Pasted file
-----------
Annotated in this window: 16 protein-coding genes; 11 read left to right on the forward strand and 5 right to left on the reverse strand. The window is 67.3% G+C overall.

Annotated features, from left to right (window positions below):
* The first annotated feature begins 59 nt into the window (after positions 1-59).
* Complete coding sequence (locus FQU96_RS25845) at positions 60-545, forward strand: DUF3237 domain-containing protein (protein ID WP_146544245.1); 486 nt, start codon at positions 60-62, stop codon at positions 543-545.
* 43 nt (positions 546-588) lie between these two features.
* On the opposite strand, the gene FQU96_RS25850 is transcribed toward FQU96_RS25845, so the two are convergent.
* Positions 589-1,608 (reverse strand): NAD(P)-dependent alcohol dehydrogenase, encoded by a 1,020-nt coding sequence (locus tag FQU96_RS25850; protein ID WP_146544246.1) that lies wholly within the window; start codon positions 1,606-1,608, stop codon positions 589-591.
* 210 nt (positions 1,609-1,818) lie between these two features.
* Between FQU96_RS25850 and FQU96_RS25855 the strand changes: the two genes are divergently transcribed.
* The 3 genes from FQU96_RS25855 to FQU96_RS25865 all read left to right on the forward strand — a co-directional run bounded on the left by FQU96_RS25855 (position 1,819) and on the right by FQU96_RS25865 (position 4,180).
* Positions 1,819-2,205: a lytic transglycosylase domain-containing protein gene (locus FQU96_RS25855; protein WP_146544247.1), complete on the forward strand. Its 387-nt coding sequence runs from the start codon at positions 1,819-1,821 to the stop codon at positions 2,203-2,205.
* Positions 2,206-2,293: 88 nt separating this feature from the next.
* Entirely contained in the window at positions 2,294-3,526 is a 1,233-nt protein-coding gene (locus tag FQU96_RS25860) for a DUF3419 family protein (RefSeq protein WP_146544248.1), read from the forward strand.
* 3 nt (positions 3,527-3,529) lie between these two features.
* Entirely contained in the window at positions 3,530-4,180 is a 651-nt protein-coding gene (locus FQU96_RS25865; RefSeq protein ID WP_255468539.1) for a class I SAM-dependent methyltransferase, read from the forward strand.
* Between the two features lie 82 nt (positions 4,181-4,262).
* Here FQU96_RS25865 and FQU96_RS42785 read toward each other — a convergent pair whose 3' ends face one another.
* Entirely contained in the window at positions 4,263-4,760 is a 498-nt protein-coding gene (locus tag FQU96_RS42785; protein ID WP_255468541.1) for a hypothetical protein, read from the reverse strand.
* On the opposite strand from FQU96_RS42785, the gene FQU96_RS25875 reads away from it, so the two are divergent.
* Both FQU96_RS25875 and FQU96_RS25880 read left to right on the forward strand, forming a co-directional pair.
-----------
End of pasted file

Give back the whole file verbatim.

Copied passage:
Annotated in this window: 16 protein-coding genes; 11 read left to right on the forward strand and 5 right to left on the reverse strand. The window is 67.3% G+C overall.

Annotated features, from left to right (window positions below):
* The first annotated feature begins 59 nt into the window (after positions 1-59).
* Complete coding sequence (locus FQU96_RS25845) at positions 60-545, forward strand: DUF3237 domain-containing protein (protein ID WP_146544245.1); 486 nt, start codon at positions 60-62, stop codon at positions 543-545.
* 43 nt (positions 546-588) lie between these two features.
* On the opposite strand, the gene FQU96_RS25850 is transcribed toward FQU96_RS25845, so the two are convergent.
* Positions 589-1,608 (reverse strand): NAD(P)-dependent alcohol dehydrogenase, encoded by a 1,020-nt coding sequence (locus tag FQU96_RS25850; protein ID WP_146544246.1) that lies wholly within the window; start codon positions 1,606-1,608, stop codon positions 589-591.
* 210 nt (positions 1,609-1,818) lie between these two features.
* Between FQU96_RS25850 and FQU96_RS25855 the strand changes: the two genes are divergently transcribed.
* The 3 genes from FQU96_RS25855 to FQU96_RS25865 all read left to right on the forward strand — a co-directional run bounded on the left by FQU96_RS25855 (position 1,819) and on the right by FQU96_RS25865 (position 4,180).
* Positions 1,819-2,205: a lytic transglycosylase domain-containing protein gene (locus FQU96_RS25855; protein WP_146544247.1), complete on the forward strand. Its 387-nt coding sequence runs from the start codon at positions 1,819-1,821 to the stop codon at positions 2,203-2,205.
* Positions 2,206-2,293: 88 nt separating this feature from the next.
* Entirely contained in the window at positions 2,294-3,526 is a 1,233-nt protein-coding gene (locus tag FQU96_RS25860) for a DUF3419 family protein (RefSeq protein WP_146544248.1), read from the forward strand.
* 3 nt (positions 3,527-3,529) lie between these two features.
* Entirely contained in the window at positions 3,530-4,180 is a 651-nt protein-coding gene (locus FQU96_RS25865; RefSeq protein ID WP_255468539.1) for a class I SAM-dependent methyltransferase, read from the forward strand.
* Between the two features lie 82 nt (positions 4,181-4,262).
* Here FQU96_RS25865 and FQU96_RS42785 read toward each other — a convergent pair whose 3' ends face one another.
* Entirely contained in the window at positions 4,263-4,760 is a 498-nt protein-coding gene (locus tag FQU96_RS42785; protein ID WP_255468541.1) for a hypothetical protein, read from the reverse strand.
* On the opposite strand from FQU96_RS42785, the gene FQU96_RS25875 reads away from it, so the two are divergent.
* Both FQU96_RS25875 and FQU96_RS25880 read left to right on the forward strand, forming a co-directional pair.